Harmonisation of Standards for Pharmaceutical Products and Medical Devices
Harmonisation of Standards for Pharmaceutical Products and Medical Devices
Supporting Africa’s Pharmaceutical industry under the umbrella of AATB

Challenges

Africa is the only pharmaceutical market where genuinely high growth is still achievable. The value of Africa’s pharmaceutical industry jumped to USD 28.56 billion in 2017 from just USD 5.5 billion a decade earlier. This growth is continuing at a rapid pace and is projected to be worth USD 56 to 70 billion by 2030.

Medical products, including medicines (drugs), vaccines, blood products, diagnostics and medical devices are critically important for healthcare delivery in all African countries. Every country needs a secured supply of safe, efficient, good quality and affordable medical products to promote public health and patient care. However, the African continent suffers from the production of poor quality and counterfeit medical products.

Towards a Solution

light of the COVID-19 pandemic and the progress made toward the implementation of AfCFTA, (effective from 1 January 2021), the Arab Africa Trade Bridges program recognized the need for a well-informed and appropriate prioritization strategy for the development and harmonization of standards. In this respect, the project’ “Harmonization of Standards for Pharmaceutical Products and Medical Devices” in Africa was designed and adopted by the AATB partners.

This project aimed at providing a “quick win, under the response phase to COVID19. The standards harmonized in this sector will expedite the manufacturing and distribution of medical supplies and equipment for the provision of quality healthcare to patients, protection of healthcare staff, and the public as well as, establishing well-equipped healthcare facilities in emergency situations. Through the harmonization of African standards for pharmaceuticals and medical devices, we will contribute to  enhancing intra-African trade, reducing substandard counterfeit products, and building resilient regional health systems

The project includes the analysis of existing international, regional and national standards for their suitability to be adopted as African Standards. These will then be notified to Member States for adoption as National Standards.

In the last phase of the project, standards in this category deal with products which require substantial investments which have a long-term impact, this may include permanent facilities. While foreign standards can be utilized for interim measures, there is a need to engage with stakeholders in the manufacturing sector to adopt production practices which utilize local resources and expertise.

Harmonised product standards are critical to the implementation of the African Continental Free Trade Agreement (AfCFTA), ensuring that producers of goods in the continent comply with one shared set of minimum regulatory and customer quality requirements. In turn, this would allow them to supply the continental market and beyond with goods that meet those standards.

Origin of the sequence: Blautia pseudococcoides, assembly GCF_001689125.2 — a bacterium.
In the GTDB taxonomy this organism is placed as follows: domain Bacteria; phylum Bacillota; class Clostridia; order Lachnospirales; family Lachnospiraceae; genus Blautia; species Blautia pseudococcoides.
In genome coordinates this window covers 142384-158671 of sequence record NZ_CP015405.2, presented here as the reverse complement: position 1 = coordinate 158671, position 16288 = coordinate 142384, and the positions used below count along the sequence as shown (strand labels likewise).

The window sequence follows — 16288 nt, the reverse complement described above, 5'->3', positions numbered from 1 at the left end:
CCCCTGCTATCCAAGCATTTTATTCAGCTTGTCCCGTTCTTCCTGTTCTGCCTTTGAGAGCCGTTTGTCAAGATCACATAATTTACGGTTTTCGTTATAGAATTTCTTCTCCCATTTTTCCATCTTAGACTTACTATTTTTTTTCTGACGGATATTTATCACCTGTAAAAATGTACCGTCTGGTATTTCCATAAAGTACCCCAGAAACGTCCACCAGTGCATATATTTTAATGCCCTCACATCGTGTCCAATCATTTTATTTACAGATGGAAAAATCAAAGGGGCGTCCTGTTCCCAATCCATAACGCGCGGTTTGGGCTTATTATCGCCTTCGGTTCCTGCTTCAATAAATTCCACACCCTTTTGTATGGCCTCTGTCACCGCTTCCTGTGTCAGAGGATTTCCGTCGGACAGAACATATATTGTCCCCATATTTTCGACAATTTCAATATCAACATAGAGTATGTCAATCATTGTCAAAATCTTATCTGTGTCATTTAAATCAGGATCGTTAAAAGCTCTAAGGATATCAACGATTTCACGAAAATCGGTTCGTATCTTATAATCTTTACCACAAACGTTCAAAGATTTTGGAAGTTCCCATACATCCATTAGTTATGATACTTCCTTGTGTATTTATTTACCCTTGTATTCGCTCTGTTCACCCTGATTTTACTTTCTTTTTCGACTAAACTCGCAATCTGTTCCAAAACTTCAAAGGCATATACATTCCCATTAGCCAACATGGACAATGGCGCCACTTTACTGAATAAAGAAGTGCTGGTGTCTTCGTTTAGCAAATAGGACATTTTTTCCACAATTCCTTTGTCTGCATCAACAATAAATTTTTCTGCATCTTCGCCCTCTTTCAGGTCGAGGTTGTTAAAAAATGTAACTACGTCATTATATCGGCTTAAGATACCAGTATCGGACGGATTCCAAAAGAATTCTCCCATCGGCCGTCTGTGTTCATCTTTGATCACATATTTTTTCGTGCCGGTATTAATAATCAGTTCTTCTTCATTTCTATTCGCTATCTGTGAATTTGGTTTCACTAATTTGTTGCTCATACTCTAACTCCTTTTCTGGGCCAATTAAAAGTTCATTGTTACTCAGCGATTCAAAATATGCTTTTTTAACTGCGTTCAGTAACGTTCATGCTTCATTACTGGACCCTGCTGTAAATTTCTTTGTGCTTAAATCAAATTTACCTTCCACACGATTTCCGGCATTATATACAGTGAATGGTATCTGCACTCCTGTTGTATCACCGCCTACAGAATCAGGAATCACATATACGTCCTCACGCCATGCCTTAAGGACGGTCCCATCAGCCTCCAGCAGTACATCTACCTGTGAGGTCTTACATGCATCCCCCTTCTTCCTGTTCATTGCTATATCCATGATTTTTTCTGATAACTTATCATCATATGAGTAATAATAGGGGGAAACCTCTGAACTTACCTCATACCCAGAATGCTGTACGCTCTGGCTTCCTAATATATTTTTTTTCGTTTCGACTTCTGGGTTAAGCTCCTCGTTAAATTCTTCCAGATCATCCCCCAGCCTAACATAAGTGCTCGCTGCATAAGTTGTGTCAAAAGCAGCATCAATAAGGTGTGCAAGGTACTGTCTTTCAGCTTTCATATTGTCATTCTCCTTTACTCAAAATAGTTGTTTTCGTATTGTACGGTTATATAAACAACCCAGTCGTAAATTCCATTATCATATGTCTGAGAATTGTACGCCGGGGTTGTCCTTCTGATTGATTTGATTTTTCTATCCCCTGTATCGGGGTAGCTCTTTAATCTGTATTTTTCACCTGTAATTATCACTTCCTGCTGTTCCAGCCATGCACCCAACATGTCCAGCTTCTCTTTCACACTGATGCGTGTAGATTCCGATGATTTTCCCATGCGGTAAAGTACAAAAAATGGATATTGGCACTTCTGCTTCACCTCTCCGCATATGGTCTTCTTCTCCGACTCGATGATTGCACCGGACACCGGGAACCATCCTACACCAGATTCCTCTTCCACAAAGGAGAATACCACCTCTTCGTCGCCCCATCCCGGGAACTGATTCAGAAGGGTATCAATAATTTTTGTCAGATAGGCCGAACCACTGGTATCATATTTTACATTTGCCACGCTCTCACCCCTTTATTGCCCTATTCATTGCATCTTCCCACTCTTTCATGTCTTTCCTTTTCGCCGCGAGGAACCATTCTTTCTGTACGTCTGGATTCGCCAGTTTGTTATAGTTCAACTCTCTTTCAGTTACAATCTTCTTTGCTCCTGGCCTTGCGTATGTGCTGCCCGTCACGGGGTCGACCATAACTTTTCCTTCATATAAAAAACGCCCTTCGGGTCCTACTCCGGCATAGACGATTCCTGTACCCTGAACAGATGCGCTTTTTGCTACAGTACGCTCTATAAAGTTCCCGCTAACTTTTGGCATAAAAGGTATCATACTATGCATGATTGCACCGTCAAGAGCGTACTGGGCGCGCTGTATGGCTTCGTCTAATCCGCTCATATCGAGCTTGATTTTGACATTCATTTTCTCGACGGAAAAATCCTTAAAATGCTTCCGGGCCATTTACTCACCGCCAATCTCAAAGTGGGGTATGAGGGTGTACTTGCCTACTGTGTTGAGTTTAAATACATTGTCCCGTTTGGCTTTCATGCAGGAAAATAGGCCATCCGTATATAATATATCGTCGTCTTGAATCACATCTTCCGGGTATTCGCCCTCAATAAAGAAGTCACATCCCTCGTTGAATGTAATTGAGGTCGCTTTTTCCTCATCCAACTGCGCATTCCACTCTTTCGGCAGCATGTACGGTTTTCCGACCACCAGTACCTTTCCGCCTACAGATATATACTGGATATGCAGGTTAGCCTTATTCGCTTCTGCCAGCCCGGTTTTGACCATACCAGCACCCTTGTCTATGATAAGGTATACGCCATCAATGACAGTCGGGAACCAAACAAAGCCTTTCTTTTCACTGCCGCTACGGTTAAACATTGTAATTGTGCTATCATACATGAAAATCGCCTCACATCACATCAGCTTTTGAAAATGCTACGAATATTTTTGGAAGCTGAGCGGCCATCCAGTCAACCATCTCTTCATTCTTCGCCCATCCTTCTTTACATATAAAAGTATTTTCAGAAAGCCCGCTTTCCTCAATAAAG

The initiative, which will be implemented in a phased manner over three years, begins with the harmonisation of standards for pharmaceutical products and medical devices for use in the ongoing COVID-19 pandemic. The second phase will analyse and assess existing international, regional, and national standards for their suitability in meeting the unique challenges faced by African healthcare industries. Lastly, the third phase will be the harmonisation of the related African Standards and their adoption in the continent. The initiative will also serve to enhance trade and investment within Africa’s healthcare industry by boosting the manufacture of high-quality homegrown products and services, the objectives of which are laid out within the AfCFTA.

As part of a COVID-19 response, the harmonization of standards will facilitate the development of equivalent technical regulations among African countries. Therefore, distribution of medical supplies and equipment from one country to another can be fast-tracked.

A long-term outcome of the initiative will be the emergence of regional supply chains for pharmaceutical and medical devices, which will foster an ecosystem of innovation, local production and the development of medical products for diseases that are currently neglected.

 

The project activities started on September 10th 2020 by organizing working groups to agree on the way forward and the plan for 2021 in terms of procedures, engagement and regular reporting.

Contact Information

Mr. Mohamad Ali El Cheikh, AATB Project Coordinator, International Islamic Trade Finance Corporation (ITFC),

Countries involved

Regional

Supported by

Islamic Development Bank (IsDB), International Islamic Trade Finance Corporation (ITFC)

Implementing Entities

International Islamic Trade Finance Corporation (ITFC), African Export-Import Bank (Afreximbank), African Organization for Standardization (ARSO), the Arab Africa Trade Bridges Program (AATB), IsDB

Project Status

Ongoing

Project Period

2020 - 2022

URL of the practice

https://www.youtube.com/watch?v=ByrFgN1TvYA&t=7s; https://www.youtube.com/watch?v=C5_pKdrepBI&t=29s

Primary SDG

03 - Good Health and Well-being

Secondary SDGs

17 - Partnerships for the Goals

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